The Creation Wiki is made available by the NW Creation Network
Watch monthly live webcast - Like us on Facebook - Subscribe on YouTube

Calcium hydroxide

From CreationWiki, the encyclopedia of creation science
Jump to: navigation, search
Calcium hydroxide
Calcium Hydroxide.jpg
General
Systematic name Calcium(II) hydroxide
Other names Slaked lime
Molecular formula Ca(OH)2
Molar mass Molar mass::74.093 g/mol
Appearance white powder
CAS number CAS number::1305-62-0
Properties
Density and phase [[Density::2.211 g/cm3]], solid
Solubility in water 0.189 g/100 ml (0°C)
0.173 g/100 mL (20 °C)
Melting point Melting point::580°C
Boiling point none
Acidity (pKa)  ?
Basicity (pKb) 2.37
Chiral rotation [α]D none
Viscosity none cP at ?°C
Hazards
MSDS Material safety data sheet
Main hazards Corrosive
NFPA 704

NFPA 704 svg.png

0
3
0
 
Flash point Non-flammable
R/S statement R: R22, R34
S: (S2), S24
RTECS number EW2800000
Related compounds
Other cations

Magnesium hydroxide
Strontium hydroxide
Barium hydroxide

Related Bases Calcium oxide
Except where noted otherwise, data are given for
materials in their standard state (at 25 °C, 100 kPa)
Disclaimer and references

Calcium hydroxide is known as hydrated lime, calcium hydrate or caustic lime. It is a white crystal or powder without any smell. This compound is made with reacting water and calcium quicklime. Generally, calcium hydroxide is useful in many applications such as treatment to clean water. [1]. At the same time, since it is a quite dangerous material which may cause blindness, skin burns, blisters, and irritation of a respiratory tract, an immediate treatment is essential after contacting the compound.

Properties

Calcium hydroxide is a white crystal or powder. Its molecular weight is 74.093 g/mol. Its size is about 0.2 g per 100 cm3. It melts at 580°C and does not have a boiling point which means it decomposes into oxides. When this compound obtains carbon oxide from the air, the color of the limewater becomes milky. This compound shows a strong base so it reacts hard with acid and attacks metals in water. [2] It reacts violently when mixed with compounds such as nitromethane, nitroethane, maleic anhydride, nitroparaffins, nitropropane and phosphorous. [3]


Occurrences

The formula of Calcium hydroxide is Ca(OH)2. This compound takes an form when calcium oxide combines with water. Adding an alkali to any calcium salt also produces this compound. In the laboratory, mixing calcium chloride and sodium hydroxide forms calcium hydroxide. [4] Calcium hydroxide becomes limewater when it is separated from water.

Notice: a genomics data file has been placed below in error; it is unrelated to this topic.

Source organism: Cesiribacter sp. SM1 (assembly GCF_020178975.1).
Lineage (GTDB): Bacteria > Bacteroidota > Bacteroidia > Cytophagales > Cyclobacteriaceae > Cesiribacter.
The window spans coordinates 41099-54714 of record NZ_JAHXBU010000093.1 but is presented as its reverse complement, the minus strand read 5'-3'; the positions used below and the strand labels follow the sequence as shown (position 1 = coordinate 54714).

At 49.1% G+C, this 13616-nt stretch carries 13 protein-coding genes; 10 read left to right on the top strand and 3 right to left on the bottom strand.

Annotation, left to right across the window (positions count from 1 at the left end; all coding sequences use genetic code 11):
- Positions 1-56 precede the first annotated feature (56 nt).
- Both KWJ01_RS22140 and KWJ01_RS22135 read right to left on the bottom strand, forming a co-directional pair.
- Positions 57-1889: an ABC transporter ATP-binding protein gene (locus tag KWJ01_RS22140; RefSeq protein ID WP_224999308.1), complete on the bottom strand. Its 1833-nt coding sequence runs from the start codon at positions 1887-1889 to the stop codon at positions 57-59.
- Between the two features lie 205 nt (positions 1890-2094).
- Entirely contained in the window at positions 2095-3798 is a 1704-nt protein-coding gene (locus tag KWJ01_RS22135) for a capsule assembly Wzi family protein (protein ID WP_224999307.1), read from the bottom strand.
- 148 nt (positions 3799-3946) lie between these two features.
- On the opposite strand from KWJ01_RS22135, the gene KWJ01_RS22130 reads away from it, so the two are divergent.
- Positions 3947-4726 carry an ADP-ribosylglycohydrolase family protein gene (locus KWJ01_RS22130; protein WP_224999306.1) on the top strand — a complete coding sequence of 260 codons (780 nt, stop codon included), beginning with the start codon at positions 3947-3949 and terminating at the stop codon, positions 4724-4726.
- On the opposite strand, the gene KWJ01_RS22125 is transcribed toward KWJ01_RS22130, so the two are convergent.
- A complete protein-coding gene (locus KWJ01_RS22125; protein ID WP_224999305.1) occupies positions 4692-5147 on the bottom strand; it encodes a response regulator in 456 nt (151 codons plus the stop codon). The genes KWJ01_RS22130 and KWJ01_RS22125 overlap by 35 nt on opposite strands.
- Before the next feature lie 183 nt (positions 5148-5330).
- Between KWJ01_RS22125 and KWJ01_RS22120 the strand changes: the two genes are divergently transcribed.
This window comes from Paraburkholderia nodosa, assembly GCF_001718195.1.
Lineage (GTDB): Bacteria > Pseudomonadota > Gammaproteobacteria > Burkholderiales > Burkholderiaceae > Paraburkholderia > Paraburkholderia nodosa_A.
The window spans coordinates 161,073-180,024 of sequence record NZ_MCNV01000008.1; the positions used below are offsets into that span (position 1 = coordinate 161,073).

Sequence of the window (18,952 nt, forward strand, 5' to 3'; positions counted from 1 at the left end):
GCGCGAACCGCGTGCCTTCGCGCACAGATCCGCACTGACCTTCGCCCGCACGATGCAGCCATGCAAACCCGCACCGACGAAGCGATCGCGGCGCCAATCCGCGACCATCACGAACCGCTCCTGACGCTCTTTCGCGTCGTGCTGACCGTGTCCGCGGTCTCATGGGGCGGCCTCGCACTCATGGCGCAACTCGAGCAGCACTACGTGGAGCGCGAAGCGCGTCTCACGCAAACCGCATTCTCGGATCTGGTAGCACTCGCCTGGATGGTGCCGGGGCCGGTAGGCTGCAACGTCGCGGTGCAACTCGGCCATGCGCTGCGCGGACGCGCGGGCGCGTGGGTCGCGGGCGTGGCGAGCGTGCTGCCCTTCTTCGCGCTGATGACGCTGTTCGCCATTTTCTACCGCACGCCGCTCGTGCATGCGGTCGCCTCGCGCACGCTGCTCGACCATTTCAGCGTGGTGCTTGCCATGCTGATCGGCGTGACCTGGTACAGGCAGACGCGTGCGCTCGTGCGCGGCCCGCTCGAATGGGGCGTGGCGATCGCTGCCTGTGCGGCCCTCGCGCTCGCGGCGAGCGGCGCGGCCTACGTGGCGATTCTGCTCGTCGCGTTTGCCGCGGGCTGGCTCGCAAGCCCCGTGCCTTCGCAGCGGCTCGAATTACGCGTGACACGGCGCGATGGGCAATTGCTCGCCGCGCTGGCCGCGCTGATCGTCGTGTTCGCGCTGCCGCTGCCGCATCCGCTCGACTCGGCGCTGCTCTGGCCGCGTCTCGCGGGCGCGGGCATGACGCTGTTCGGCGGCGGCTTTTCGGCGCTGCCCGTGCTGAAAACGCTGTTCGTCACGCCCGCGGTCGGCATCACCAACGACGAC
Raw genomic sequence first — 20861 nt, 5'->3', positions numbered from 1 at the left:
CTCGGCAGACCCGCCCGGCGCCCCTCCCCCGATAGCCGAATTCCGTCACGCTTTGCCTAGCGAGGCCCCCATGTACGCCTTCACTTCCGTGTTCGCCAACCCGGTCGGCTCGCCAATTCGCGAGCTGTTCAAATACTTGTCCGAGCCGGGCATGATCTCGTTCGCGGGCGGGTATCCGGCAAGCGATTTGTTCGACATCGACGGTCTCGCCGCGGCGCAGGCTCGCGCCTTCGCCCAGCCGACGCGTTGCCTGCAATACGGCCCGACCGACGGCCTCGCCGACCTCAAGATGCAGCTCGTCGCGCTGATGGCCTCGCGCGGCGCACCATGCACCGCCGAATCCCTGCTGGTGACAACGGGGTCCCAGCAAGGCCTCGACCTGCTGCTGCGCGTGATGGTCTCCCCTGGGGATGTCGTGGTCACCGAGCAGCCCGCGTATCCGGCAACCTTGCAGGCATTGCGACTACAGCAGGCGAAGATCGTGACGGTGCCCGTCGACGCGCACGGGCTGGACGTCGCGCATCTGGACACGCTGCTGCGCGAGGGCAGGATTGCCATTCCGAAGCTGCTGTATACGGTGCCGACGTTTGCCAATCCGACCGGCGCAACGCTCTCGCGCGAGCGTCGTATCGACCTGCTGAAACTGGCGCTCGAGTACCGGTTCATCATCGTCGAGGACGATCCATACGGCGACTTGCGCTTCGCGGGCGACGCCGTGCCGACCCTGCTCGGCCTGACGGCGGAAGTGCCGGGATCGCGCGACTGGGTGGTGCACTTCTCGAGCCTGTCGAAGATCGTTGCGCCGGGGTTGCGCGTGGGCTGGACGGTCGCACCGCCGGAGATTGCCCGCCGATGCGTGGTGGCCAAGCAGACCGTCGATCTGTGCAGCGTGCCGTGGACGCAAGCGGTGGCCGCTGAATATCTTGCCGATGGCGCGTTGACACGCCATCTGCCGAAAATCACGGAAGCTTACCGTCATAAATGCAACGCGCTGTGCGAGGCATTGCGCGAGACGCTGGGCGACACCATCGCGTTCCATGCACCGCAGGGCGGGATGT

CaO + H2O → Ca(OH)2

Uses

Description

Calcium hydroxide can be used in various kinds of fields. It is often used as an antimicrobial in dentistry. It is also a substance for making an apical barrier, a protective layer. In the case that a teeth is already infected, calcium hydroxide still can be utilized to disinfect the teeth. In hair treatment, the compound is considered the active alkaline ingredient and helps hair straighten. This happens by breaking the connection between sidulfide bonds and cysteines. In some cases, calcium hydroxide is involved in a procedure of making alcohol and soft drinks. [5] The compound is often used to neutralize an acid soils. It is also utilized for pickling and removing insects. In some aspects, this compound shares the same uses with Calcium oxide. It is necessary for steel manufacture, glass and cement. [6]

Damages

Description

As useful as it is, calcium hydroxide can cause severe damages as well because it is very hazardous. The symptoms are hypertension, an increase of blood ratio, internal bleeding and difficulty to breathe. Skin contact will cause blistering or inflammation. Eye contact will lead to blindness or corneal damage. [7] After contacting the compound, a soapy water is necessary to wash and an immediate cure is needed. [8]

References

  1. [1] Unknown Author, Chemicalland21.com Accessed on March 15, 2011.
  2. Properties Unknown Author, eHow.com. Accessed on March 15, 2011.
  3. [2] eHow.com. Accessed on March 15, 2011.
  4. [3] Wikipedia. Accessed on March 30, 2011.
  5. [4] LIVESTRONG.COM. 2011. Accessed on March 30, 2011.
  6. [5] eHow.com. Accessed on March 15, 2011.
  7. [6] MSDS. 01/25/10.
  8. [7] LIVESTRONG.COM. 2011. Accessed on March 30,2011.